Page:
The court allowed 42 blocks that are producing the mineral, or are ready to produce, time until 31 March 2015 to stop operating. The 42 coal blocks will be taken over by Coal India Ltd (CIL), which also has till March-end to “adjust to the changed situation and move forward".

Chintan J. Mehta, an analyst with Mumbai based Sunidhi Securities and Finance Ltd, said that out of the allottees of the 42 blocks, Hindalco and JSPL would have to suffer the highest penalties. Mehta said that as per his calculations, Hindalco may have to cough up 600-800 crore and JSPL would have to pay 1,800-2,000 crore.

The apex court spared two coal mines operated by Reliance Power Ltd, which won them through competitive bidding, and one each by state-owned NTPC Ltd and Steel Authority of India Ltd (SAIL), that had no joint venture partners.

“The Central Government is confident, as submitted by the learned Attorney General, that the CIL can fill the void and take things forward," the court said.

Still, cancelling the allocations could potentially plunge the power sector into a crisis. Because of limited domestic coal supplies, companies have had to resort to imports.

Half of India’s thermal power stations had less than a week’s supply of coal on hand as of Monday, the lowest since mid-2012 when 620 million people were cut off in one of the globe’s worst blackouts ever.

Coal block allocations have been under the scanner since 2012, when the Comptroller and Auditor General of India (CAG) said the allotments had caused notional losses to the tune of 1.76 trillion to the exchequer.

“The ruling is more severe than the industry was hoping but it sends a clear message about India taking a stand against the improper allocation of national resources and in favour of improving transparency and good governance," said Sushil Jacob, a lawyer at London law firm Linklaters.

Legal hurdles may still persist, said Dipesh Dipu, an energy analyst and a partner at Jenissi Management Consultants.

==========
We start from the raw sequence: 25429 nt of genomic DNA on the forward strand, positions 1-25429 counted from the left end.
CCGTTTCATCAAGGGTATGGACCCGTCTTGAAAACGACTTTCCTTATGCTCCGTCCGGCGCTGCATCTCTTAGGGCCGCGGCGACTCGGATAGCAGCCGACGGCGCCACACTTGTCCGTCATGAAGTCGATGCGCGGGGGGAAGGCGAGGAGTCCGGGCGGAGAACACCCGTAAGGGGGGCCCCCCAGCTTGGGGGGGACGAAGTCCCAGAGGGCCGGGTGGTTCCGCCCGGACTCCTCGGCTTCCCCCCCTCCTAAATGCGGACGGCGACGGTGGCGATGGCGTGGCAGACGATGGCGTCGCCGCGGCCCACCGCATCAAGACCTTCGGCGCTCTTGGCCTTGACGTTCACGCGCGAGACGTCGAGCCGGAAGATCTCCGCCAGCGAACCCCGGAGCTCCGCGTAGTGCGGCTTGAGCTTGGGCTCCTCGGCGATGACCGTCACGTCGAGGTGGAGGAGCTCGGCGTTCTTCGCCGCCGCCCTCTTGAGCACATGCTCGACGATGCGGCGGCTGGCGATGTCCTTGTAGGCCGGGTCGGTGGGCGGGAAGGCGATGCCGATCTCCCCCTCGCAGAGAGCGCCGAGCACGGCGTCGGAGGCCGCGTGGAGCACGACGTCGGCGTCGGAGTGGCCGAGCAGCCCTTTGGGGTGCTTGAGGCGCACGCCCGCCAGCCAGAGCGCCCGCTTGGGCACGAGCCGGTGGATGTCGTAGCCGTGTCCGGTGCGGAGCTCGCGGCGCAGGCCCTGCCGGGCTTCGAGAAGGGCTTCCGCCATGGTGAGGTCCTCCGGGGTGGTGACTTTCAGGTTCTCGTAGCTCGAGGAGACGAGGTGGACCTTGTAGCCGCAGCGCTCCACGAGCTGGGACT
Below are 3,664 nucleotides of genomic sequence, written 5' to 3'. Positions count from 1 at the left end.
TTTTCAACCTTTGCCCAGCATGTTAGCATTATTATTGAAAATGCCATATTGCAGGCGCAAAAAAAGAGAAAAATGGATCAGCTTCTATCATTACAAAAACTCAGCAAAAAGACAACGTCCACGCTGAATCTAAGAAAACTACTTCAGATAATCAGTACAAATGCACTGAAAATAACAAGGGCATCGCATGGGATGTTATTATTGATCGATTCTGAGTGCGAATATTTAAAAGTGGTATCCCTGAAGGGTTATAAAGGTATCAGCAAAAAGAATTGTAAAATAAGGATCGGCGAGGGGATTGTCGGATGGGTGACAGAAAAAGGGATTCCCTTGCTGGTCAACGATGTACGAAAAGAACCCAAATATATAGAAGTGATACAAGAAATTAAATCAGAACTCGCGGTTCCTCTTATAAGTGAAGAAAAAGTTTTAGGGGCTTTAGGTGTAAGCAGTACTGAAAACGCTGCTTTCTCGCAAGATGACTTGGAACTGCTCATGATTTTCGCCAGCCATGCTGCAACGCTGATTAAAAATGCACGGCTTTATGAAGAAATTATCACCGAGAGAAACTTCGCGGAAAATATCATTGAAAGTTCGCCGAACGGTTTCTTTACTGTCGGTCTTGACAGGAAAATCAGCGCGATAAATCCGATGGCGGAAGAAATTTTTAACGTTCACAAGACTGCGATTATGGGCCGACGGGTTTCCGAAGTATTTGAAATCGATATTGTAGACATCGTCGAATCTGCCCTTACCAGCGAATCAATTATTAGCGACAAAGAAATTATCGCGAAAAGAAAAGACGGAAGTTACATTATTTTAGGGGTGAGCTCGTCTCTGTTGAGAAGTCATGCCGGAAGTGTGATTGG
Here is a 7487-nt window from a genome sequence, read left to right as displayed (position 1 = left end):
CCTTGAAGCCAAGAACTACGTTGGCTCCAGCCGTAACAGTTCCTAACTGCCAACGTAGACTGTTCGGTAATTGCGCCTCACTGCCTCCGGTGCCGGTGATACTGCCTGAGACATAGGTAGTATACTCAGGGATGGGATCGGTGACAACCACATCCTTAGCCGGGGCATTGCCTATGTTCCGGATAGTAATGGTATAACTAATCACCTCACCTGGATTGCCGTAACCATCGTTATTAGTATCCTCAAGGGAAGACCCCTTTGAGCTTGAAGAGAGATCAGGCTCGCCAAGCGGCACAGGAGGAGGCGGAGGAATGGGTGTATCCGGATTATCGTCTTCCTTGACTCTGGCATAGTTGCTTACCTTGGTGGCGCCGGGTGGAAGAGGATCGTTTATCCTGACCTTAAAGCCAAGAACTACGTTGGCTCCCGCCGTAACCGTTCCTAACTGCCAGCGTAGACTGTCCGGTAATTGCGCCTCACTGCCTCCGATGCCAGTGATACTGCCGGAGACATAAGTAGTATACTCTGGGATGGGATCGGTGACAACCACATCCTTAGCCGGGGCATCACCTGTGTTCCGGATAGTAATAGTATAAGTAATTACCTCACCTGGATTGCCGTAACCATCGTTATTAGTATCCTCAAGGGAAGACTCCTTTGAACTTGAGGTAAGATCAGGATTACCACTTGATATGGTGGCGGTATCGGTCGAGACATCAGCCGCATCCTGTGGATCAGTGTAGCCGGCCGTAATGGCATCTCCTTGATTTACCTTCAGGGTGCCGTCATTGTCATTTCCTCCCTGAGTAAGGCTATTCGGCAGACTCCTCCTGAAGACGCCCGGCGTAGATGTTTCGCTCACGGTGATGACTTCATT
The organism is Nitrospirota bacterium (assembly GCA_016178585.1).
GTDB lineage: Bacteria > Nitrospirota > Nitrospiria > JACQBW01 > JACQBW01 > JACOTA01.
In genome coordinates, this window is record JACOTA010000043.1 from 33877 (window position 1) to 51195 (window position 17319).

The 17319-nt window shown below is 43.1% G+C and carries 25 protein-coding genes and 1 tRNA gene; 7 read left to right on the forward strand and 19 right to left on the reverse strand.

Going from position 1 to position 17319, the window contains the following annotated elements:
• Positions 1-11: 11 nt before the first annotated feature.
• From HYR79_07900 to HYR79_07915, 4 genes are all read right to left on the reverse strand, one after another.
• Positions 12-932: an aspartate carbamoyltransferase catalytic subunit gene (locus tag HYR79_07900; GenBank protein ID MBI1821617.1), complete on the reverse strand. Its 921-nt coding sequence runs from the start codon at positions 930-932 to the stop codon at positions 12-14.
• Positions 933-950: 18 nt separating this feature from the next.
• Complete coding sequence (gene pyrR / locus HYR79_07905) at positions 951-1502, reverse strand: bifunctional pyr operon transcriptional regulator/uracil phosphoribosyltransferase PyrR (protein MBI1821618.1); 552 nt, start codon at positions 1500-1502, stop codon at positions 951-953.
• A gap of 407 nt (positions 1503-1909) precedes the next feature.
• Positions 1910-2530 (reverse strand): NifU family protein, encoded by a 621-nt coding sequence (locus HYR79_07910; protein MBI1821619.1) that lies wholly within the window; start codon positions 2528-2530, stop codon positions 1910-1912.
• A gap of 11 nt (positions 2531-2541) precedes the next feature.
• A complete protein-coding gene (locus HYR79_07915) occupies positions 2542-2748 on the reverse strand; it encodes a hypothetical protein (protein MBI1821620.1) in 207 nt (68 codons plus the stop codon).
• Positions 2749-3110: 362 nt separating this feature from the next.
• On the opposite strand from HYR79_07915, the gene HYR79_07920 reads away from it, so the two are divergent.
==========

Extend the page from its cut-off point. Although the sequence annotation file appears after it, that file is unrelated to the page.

“This will be another round of nationalization. It can have legal challenges. The coal blocks may have been allocated unfairly, but what about surface rights and land mineral rights?" he said.

Attorney General Mukul Rohatgi said over the phone that the government could consider an ordinance to overcome legal hurdles that may arise out of the apex court’s judgement.

He said that the deallocated mines would revert to the government and would be put on the auction block in case of private companies or given to government companies.

To acquire the land from the allottees, one of the options the government could look at is bringing in an ordinance to take back allotted land from the companies and compensate them, he added.

Rohatgi, however, said that he was not aware of the exact thinking of the government on this matter and that an ordinance was one of the options available to it.

The S&P BSE Metal index fell 0.02%, while S&P BSE Power index fell 0.36%. S&P BSE Bankex fell 1.08%. The benchmark Sensex declined 0.12%, or 31 points, to 26,744.69 points.

Among the losers, Jindal Steel and Power dived 9.99%, Tata Steel Ltd fell 2.63%, Monnet Ispat and Energy Ltd shed 6.58%, Usha Martin Ltd plunged 10.03%, Prakash Industries Ltd gave up 8.20%, SAIL declined 2.89%, Hindalco Industries slipped 0.48% and Bhushan Steel Ltd lost 4.96%.

Bank of India fell 5.57%, Canara Bank 4.95%, Punjab National Bank 4.28%, Allahabad Bank 4.70%, Oriental Bank of Commerce 3.33%, Bank of Baroda 2.50%, Yes Bank Ltd 2.47%, and IndusInd Bank Ltd shed 1.23%.

Reliance Power shares gained 5.2% to 75.80. Coal India shares rose 4.9% to 351.

P.R. Sanjai, Ravindra Sonavane, Joel Robello, Ami Shah and Promit Mukherjee in Mumbaiand Reuters and AFP contributed to this story.